Proteomic analysis dissects the impact of nodulation and biological nitrogen fixation on Vicia faba root nodule physiology

authored by
Beate Thal, Hans Peter Braun, Holger Eubel

Key message: Symbiotic nitrogen fixation in root nodules of legumes is a highly important biological process which is only poorly understood. Root nodule metabolism differs from that of roots. Differences in root and nodule metabolism are expressed by altered protein abundances and amenable to quantitative proteome analyses. Differences in the proteomes may either be tissue specific and related to the presence of temporary endosymbionts (the bacteroids) or related to nitrogen fixation activity. An experimental setup including WT bacterial strains and strains not able to conduct symbiotic nitrogen fixation as well as root controls enables identification of tissue and nitrogen fixation specific proteins. Abstract: Root nodules are specialized plant organs housing and regulating the mutual symbiosis of legumes with nitrogen fixing rhizobia. As such, these organs fulfill unique functions in plant metabolism. Identifying the proteins required for the metabolic reactions of nitrogen fixation and those merely involved in sustaining the rhizobia:plant symbiosis, is a challenging task and requires an experimental setup which allows to differentiate between these two physiological processes. Here, quantitative proteome analyses of nitrogen fixing and non-nitrogen fixing nodules as well as fertilized and non-fertilized roots were performed using Vicia faba and Rhizobium leguminosarum. Pairwise comparisons revealed altered enzyme abundance between active and inactive nodules. Similarly, general differences between nodules and root tissue were observed. Together, these results allow distinguishing the proteins directly involved in nitrogen fixation from those related to nodulation. Further observations relate to the control of nodulation by hormones and provide supportive evidence for the previously reported correlation of nitrogen and sulfur fixation in these plant organs. Additionally, data on altered protein abundance relating to alanine metabolism imply that this amino acid may be exported from the symbiosomes of V. faba root nodules in addition to ammonia. Data are available via ProteomeXchange with identifier PXD008548.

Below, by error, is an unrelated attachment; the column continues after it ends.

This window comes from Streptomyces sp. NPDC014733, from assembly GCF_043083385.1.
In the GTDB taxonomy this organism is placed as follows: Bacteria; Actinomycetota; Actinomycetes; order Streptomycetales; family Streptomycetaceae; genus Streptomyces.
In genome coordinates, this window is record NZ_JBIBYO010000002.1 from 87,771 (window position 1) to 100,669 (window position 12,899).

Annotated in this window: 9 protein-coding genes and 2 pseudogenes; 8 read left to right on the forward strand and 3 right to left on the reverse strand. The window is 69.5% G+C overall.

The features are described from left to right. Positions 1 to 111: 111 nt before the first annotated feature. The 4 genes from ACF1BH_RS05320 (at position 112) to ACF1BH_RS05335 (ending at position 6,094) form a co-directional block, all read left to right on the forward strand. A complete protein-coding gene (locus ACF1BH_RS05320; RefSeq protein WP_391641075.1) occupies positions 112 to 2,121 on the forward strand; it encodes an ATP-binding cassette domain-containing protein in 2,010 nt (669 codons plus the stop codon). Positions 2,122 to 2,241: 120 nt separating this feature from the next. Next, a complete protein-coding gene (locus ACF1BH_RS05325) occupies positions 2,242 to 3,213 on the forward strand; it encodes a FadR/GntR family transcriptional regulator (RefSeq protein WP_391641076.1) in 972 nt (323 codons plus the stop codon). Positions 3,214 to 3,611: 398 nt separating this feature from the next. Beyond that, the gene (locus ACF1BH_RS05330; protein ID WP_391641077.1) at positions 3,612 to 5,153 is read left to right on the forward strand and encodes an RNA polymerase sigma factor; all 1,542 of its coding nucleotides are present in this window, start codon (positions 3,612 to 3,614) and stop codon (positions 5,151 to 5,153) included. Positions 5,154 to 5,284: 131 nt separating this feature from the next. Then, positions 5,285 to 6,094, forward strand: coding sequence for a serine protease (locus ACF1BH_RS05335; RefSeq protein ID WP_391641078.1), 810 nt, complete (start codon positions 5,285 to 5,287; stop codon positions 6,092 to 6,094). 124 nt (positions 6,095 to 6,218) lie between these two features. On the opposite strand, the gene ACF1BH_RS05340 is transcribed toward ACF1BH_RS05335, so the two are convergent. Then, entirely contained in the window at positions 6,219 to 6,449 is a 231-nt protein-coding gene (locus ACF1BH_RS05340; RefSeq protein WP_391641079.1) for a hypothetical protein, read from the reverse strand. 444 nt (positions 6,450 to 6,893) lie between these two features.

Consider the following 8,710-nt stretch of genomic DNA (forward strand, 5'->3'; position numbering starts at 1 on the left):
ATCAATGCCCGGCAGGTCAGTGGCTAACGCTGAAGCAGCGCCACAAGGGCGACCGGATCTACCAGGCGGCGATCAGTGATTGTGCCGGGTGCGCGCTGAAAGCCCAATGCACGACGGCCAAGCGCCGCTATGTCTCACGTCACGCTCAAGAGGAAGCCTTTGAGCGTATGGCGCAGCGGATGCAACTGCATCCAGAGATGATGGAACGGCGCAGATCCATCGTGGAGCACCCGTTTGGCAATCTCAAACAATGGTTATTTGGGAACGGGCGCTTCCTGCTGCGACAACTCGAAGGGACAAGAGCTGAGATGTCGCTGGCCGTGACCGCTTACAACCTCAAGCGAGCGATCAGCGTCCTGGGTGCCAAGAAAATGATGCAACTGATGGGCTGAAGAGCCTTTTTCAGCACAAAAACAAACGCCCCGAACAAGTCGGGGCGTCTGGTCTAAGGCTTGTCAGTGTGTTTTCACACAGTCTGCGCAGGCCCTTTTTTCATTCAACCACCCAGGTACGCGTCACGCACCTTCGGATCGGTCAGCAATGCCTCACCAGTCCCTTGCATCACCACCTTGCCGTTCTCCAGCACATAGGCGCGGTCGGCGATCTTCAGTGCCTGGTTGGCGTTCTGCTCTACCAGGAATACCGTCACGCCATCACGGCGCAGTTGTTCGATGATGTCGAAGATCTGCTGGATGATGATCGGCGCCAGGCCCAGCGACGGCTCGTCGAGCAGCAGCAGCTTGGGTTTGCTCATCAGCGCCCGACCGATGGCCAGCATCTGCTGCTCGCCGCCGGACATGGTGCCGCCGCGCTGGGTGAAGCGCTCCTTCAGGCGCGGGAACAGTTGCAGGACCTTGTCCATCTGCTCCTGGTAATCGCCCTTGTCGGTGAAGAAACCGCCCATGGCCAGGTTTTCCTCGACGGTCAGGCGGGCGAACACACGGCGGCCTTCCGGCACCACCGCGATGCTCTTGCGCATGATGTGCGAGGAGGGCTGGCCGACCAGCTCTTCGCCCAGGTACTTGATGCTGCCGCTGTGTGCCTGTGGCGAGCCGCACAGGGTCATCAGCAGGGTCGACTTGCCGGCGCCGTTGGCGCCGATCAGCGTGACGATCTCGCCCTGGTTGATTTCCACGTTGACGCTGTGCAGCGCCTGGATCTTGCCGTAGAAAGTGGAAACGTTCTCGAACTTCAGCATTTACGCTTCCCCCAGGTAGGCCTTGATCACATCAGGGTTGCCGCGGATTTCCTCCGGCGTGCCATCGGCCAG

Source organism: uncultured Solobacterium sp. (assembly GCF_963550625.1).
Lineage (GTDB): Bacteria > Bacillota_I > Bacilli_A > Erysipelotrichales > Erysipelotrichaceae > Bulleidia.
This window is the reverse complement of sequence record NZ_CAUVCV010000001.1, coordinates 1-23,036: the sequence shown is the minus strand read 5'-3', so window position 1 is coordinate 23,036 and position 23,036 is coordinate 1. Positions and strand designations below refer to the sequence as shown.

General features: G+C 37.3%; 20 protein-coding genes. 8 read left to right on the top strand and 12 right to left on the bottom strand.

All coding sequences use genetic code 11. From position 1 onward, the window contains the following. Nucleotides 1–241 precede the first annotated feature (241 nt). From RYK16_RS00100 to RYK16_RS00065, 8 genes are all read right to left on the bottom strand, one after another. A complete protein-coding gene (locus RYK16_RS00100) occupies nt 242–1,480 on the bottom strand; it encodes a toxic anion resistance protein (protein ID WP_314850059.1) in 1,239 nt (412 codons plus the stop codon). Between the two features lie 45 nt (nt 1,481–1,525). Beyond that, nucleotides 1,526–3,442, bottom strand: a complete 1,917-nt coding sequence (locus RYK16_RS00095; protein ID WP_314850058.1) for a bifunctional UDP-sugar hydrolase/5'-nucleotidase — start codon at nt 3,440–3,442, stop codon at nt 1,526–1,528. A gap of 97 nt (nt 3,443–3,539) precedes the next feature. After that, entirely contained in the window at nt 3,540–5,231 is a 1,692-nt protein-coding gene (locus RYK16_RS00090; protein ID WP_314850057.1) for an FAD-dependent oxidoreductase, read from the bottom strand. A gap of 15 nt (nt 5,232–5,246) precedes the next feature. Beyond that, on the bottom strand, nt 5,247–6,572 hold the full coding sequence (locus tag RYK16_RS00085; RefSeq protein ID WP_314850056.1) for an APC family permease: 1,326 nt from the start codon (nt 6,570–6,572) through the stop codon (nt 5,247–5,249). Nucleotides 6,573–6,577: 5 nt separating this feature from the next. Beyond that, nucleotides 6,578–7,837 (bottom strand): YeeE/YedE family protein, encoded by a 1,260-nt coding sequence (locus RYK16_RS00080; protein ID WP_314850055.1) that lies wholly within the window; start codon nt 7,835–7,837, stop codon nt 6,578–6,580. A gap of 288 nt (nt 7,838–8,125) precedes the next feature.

Institute of Plant Genetics
Plant molecular biology
No. of pages
Publication date
Publication status
Peer reviewed
ASJC Scopus subject areas
Agronomy and Crop Science, Genetics, Plant Science
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